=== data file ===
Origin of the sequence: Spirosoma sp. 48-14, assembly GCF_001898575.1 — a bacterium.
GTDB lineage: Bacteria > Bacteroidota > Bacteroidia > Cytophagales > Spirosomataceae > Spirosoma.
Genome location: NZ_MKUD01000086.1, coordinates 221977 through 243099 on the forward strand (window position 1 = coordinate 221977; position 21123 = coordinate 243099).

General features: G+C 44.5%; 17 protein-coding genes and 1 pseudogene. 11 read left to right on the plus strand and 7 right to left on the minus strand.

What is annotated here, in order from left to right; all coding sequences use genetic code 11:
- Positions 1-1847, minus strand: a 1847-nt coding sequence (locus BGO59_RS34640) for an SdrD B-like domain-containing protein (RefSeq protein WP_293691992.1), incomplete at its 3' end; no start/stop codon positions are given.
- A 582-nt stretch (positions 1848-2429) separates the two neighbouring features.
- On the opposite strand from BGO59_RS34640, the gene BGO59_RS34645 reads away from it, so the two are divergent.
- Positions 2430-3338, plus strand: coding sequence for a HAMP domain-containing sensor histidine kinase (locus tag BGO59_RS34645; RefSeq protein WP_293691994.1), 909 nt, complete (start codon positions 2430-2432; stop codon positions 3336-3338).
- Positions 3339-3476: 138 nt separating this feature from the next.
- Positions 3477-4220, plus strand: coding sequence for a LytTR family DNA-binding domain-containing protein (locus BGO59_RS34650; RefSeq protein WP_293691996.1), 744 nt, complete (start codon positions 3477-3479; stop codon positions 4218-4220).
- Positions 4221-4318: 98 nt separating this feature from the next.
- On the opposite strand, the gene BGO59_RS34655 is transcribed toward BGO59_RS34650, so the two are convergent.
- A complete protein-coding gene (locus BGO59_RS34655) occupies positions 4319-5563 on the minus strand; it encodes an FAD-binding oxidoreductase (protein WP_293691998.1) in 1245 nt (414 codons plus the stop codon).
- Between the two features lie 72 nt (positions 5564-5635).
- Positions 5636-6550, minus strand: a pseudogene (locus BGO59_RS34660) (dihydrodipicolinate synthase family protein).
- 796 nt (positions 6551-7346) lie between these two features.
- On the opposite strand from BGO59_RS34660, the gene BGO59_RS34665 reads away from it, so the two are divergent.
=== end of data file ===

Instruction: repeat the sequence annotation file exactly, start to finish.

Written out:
Origin of the sequence: Spirosoma sp. 48-14, assembly GCF_001898575.1 — a bacterium.
GTDB lineage: Bacteria > Bacteroidota > Bacteroidia > Cytophagales > Spirosomataceae > Spirosoma.
Genome location: NZ_MKUD01000086.1, coordinates 221977 through 243099 on the forward strand (window position 1 = coordinate 221977; position 21123 = coordinate 243099).

General features: G+C 44.5%; 17 protein-coding genes and 1 pseudogene. 11 read left to right on the plus strand and 7 right to left on the minus strand.

What is annotated here, in order from left to right; all coding sequences use genetic code 11:
- Positions 1-1847, minus strand: a 1847-nt coding sequence (locus BGO59_RS34640) for an SdrD B-like domain-containing protein (RefSeq protein WP_293691992.1), incomplete at its 3' end; no start/stop codon positions are given.
- A 582-nt stretch (positions 1848-2429) separates the two neighbouring features.
- On the opposite strand from BGO59_RS34640, the gene BGO59_RS34645 reads away from it, so the two are divergent.
- Positions 2430-3338, plus strand: coding sequence for a HAMP domain-containing sensor histidine kinase (locus tag BGO59_RS34645; RefSeq protein WP_293691994.1), 909 nt, complete (start codon positions 2430-2432; stop codon positions 3336-3338).
- Positions 3339-3476: 138 nt separating this feature from the next.
- Positions 3477-4220, plus strand: coding sequence for a LytTR family DNA-binding domain-containing protein (locus BGO59_RS34650; RefSeq protein WP_293691996.1), 744 nt, complete (start codon positions 3477-3479; stop codon positions 4218-4220).
- Positions 4221-4318: 98 nt separating this feature from the next.
- On the opposite strand, the gene BGO59_RS34655 is transcribed toward BGO59_RS34650, so the two are convergent.
- A complete protein-coding gene (locus BGO59_RS34655) occupies positions 4319-5563 on the minus strand; it encodes an FAD-binding oxidoreductase (protein WP_293691998.1) in 1245 nt (414 codons plus the stop codon).
- Between the two features lie 72 nt (positions 5564-5635).
- Positions 5636-6550, minus strand: a pseudogene (locus BGO59_RS34660) (dihydrodipicolinate synthase family protein).
- 796 nt (positions 6551-7346) lie between these two features.
- On the opposite strand from BGO59_RS34660, the gene BGO59_RS34665 reads away from it, so the two are divergent.